There’s been a fevered interest in the art of storytelling among the business crowd the last few years.
The masters and the hacks alike are thumping from every available pulpit that storytelling is the most powerful device on earth in regard to human influence.
We are told that story — applied to salesmanship, preaching, advertising, conversation, marketing, songwriting, and blogging — contains the power to deliver the world to the deft storyteller’s door.
This is correct. The writer runs this show.
But what is a well-told story? How do we know we’re getting down to the true thing?
Libraries are filled with books on the craft. You can (and should) read everything from Aristotle to McKee to get your chops. Today — however — let’s get into a simple note or two from the pen of a contemporary legend.
David Mamet, America’s greatest living playwright, has forgotten more about all this than you or I will probably ever know.
A few years ago, a memo surfaced, written by Mamet to the clan of writers working on his then television show, The Unit. This little “memo,” as Movieline states, is actually more a master class in writing and storytelling.
Let’s let Mamet take us to school, shall we?
Information is … information
“The audience will not tune in to watch information. You wouldn’t, I wouldn’t. No one would or will. The audience will only tune in and stay tuned in to watch drama.” – David Mamet
50,000 people were waiting. Untold thousands would watch online in the hours and days ahead.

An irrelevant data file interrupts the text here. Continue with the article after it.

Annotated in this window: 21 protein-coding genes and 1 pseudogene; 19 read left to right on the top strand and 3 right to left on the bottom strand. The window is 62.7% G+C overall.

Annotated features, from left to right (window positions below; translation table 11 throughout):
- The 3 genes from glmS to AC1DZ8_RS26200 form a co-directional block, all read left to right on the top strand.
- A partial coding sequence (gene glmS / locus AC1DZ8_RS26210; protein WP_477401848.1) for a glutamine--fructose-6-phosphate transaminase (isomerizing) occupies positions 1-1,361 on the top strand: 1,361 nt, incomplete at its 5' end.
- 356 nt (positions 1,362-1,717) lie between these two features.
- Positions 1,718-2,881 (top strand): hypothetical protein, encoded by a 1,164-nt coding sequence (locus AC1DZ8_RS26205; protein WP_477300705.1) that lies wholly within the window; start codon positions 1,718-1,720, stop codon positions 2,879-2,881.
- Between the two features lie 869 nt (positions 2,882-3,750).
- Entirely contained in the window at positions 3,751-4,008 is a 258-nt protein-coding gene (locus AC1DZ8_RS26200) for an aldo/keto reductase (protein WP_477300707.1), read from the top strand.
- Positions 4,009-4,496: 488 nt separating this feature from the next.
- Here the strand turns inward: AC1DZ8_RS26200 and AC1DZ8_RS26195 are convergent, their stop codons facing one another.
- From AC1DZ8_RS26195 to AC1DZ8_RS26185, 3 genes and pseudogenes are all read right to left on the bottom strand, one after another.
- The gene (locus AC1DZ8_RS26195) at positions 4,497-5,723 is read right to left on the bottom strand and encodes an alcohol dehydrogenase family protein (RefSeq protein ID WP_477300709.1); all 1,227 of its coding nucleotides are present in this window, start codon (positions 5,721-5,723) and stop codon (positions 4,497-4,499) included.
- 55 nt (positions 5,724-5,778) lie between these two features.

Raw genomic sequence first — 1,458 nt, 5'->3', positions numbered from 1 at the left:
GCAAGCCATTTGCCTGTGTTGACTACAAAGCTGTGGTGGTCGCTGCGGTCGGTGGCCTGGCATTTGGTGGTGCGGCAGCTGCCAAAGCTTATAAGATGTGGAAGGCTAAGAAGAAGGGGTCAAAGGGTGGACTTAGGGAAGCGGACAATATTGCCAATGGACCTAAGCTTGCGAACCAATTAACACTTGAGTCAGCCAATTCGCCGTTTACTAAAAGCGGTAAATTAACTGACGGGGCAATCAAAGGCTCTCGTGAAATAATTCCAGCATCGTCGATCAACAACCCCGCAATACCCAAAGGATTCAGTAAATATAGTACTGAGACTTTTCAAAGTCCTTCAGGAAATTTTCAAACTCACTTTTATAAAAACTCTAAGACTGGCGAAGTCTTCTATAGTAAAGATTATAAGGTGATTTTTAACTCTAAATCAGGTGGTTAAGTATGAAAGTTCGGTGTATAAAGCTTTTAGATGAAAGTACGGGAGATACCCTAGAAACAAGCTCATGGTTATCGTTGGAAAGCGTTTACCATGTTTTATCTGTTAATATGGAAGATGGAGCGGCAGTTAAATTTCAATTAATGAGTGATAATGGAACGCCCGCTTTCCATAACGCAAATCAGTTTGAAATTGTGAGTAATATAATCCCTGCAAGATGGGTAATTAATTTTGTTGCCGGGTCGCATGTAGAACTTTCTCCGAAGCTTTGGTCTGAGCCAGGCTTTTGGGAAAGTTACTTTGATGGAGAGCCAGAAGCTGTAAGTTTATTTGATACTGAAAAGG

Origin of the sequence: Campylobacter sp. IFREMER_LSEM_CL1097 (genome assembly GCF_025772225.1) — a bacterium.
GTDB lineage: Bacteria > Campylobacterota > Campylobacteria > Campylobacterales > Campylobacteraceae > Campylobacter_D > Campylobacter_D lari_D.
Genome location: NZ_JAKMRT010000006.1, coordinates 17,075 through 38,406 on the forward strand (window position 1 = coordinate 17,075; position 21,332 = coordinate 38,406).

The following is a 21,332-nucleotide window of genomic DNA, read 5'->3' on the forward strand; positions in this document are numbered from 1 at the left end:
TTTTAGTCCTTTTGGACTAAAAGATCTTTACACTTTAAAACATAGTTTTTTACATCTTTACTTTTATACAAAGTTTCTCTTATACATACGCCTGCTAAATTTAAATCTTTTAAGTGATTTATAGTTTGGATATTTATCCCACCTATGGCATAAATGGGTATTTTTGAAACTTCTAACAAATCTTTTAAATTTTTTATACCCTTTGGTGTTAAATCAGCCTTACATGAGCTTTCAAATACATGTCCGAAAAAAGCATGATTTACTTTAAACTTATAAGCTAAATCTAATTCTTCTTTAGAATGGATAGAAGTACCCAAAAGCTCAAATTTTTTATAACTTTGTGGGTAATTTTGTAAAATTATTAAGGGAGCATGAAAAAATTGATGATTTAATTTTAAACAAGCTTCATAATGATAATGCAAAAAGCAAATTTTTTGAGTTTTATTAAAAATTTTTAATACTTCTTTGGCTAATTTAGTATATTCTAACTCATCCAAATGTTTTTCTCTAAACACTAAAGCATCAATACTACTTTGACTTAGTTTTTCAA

He walked onto the dark stage in faded jeans and running shoes at 10 am sharp. In his right hand was a simple clicker that moved the images behind him as he spoke.
For two hours, the audience laughed, roared, and gasped as the unassuming everyman showed them exactly what they wanted. And then gave it to them, in spades.
Steve Jobs ran one of the greatest theater companies on earth.
Who cares about drama? I’m in business
“If the scene bores you when you read it, rest assured it will bore the actors, and will, then, bore the audience, and we’re all going to be back in the breadline.” – David Mamet
Read Mamet’s first quote again, about what the audience will or will not tune in to watch (or read, or listen to).
The Information Age is coming to a close. It is crumbling around the ancient foundation of the human desperation for meaningful story, unadorned truth, and compelling drama that holds a mirror to life.
Information is simultaneously too much and not enough. Information is impotent to reach the hearts and minds of those who want to run with your idea, product, or service.
Story, on the other hand, is virile, rare, unforgettable. And when well-crafted, more true than the mere statement of plain facts.
This world is far too noisy to care about your mediocre information (as if it ever did). You, me, Mamet … we all eat or starve in direct proportion to how good — and utterly truthful — a story we tell.
How do you build an audience with story? It’s about media not marketing, baby.